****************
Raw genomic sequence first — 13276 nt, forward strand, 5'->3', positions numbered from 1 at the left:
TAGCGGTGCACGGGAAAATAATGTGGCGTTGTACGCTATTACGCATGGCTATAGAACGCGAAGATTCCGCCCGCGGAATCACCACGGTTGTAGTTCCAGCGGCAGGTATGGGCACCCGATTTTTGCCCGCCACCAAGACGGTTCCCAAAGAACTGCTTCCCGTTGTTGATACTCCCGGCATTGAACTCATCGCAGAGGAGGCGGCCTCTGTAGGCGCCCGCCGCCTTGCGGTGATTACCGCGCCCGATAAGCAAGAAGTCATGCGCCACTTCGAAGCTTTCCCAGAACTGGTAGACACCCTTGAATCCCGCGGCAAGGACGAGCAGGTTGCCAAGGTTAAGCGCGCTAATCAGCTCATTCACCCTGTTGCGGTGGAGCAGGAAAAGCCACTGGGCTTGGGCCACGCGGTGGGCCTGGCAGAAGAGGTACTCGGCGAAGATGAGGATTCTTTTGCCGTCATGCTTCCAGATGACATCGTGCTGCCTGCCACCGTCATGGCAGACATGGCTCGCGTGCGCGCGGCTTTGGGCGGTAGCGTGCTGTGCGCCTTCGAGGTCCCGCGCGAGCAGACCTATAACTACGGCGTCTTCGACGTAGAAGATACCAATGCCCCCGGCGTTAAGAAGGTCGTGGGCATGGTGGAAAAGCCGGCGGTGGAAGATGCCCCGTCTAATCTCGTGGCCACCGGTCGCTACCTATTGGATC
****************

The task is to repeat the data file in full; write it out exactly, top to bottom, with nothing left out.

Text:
Raw genomic sequence first — 13276 nt, forward strand, 5'->3', positions numbered from 1 at the left:
TAGCGGTGCACGGGAAAATAATGTGGCGTTGTACGCTATTACGCATGGCTATAGAACGCGAAGATTCCGCCCGCGGAATCACCACGGTTGTAGTTCCAGCGGCAGGTATGGGCACCCGATTTTTGCCCGCCACCAAGACGGTTCCCAAAGAACTGCTTCCCGTTGTTGATACTCCCGGCATTGAACTCATCGCAGAGGAGGCGGCCTCTGTAGGCGCCCGCCGCCTTGCGGTGATTACCGCGCCCGATAAGCAAGAAGTCATGCGCCACTTCGAAGCTTTCCCAGAACTGGTAGACACCCTTGAATCCCGCGGCAAGGACGAGCAGGTTGCCAAGGTTAAGCGCGCTAATCAGCTCATTCACCCTGTTGCGGTGGAGCAGGAAAAGCCACTGGGCTTGGGCCACGCGGTGGGCCTGGCAGAAGAGGTACTCGGCGAAGATGAGGATTCTTTTGCCGTCATGCTTCCAGATGACATCGTGCTGCCTGCCACCGTCATGGCAGACATGGCTCGCGTGCGCGCGGCTTTGGGCGGTAGCGTGCTGTGCGCCTTCGAGGTCCCGCGCGAGCAGACCTATAACTACGGCGTCTTCGACGTAGAAGATACCAATGCCCCCGGCGTTAAGAAGGTCGTGGGCATGGTGGAAAAGCCGGCGGTGGAAGATGCCCCGTCTAATCTCGTGGCCACCGGTCGCTACCTATTGGATC